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  • as @elemtilas mentions the pupil shape and size. This will be connected to the amount of light gathered, but the slit pupil for predators give improved depth of field and the ability to judge distances while horizontal pupils are more useful to detect predators giving a wide field of view but along the plane.
  • the mantis shrimp you mention is a wonderful example of having photoreceptors with very narrow wavelength response and covering a very wide spectral range from the near UV to the near IR, but interestingly the mantis shrimp eye is also sensitive to different types of polarization. So in addition to just the color of the light you may want to consider polarization. Lots of things in nature have what is called form birefringence that can alter polarization and the amount of reflected light off of surfaces can be polarization dependent.
  • the way the way the "pixels" of the eye are connected and the preprocessing that can occur before sent to the brain for interpretation can also be interesting. For example, only firing the neuron if there is a change makes an movement detection more sensitive. A lot of very simple image signal processing algorithms effectively only sum or take the difference of the surrounding pixels. Things like this can highlight the outlines of images which is again useful for seeing moving objects.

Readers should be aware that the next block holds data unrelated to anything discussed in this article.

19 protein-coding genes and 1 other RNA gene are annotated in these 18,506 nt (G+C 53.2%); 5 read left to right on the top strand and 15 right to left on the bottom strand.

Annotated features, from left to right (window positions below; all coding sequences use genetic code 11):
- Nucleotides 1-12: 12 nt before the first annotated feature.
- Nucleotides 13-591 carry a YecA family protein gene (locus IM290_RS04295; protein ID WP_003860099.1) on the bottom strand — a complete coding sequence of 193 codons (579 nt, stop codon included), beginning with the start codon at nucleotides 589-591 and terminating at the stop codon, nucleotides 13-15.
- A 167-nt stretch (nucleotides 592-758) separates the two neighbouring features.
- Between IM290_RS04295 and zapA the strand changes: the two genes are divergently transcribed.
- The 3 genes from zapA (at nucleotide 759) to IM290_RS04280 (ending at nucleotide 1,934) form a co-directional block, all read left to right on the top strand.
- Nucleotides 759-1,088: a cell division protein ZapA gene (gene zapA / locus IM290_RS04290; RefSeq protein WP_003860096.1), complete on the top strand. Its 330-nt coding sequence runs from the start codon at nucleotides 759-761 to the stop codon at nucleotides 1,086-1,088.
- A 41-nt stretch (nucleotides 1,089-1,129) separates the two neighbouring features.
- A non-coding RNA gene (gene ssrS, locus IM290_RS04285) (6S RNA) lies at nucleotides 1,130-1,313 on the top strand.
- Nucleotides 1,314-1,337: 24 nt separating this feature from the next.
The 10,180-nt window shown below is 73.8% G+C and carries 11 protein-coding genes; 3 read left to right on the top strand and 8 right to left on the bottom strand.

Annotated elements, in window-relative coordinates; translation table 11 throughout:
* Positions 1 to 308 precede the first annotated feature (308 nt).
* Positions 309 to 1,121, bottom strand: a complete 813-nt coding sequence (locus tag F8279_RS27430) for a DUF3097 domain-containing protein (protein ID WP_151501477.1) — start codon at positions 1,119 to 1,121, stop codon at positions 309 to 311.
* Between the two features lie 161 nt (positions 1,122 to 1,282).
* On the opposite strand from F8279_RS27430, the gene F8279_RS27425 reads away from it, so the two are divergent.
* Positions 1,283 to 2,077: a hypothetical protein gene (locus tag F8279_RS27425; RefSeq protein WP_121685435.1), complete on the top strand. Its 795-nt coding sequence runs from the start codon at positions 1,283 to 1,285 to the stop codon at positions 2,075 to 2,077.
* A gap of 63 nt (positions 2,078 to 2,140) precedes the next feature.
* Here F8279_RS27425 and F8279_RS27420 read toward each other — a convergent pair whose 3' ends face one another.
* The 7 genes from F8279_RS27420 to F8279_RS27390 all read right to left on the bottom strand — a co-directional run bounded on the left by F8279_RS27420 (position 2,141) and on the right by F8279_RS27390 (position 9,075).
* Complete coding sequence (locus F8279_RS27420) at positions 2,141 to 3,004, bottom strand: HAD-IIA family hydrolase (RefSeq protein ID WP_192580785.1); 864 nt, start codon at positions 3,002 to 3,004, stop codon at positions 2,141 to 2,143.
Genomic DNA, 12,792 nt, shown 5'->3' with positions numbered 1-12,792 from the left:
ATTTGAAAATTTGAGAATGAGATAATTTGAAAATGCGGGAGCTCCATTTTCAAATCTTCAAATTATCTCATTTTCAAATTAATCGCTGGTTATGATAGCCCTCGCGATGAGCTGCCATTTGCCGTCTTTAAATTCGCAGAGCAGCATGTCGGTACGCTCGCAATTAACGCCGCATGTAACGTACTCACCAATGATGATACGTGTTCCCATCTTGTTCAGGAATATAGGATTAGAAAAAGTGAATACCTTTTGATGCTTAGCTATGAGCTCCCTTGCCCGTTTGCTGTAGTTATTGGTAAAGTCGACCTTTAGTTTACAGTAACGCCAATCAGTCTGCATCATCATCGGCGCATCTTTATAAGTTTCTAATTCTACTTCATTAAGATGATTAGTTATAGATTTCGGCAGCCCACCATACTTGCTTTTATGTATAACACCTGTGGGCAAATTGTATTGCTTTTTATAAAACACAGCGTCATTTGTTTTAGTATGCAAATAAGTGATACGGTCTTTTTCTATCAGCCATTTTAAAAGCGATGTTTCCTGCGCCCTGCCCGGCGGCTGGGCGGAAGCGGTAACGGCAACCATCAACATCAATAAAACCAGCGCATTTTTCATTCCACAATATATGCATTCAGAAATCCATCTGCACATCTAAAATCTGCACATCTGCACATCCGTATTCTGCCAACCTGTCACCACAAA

• the sharpness of the image is dependent on the aberrations and the shape of the lens, the size of the aperture also limits resolution bigger being better resolution, but a bigger pupil also increases the amount of light that is passing further from the center of the lens and increases the aberrations. Making a lens adaptable to correct for aberrations could be useful. This could be done by specialize muscles pulling or bending the lens of they eye.
  • organically controlling the magnification is more problematic there is only so much room in the eye and typically more than one lens would be considered and would be separated by a distance. However, ike the digital zoom in a camera once you have an image on a retina, you if had the ability control what region of pixels would go to the brain you could effectively have some form of magnification.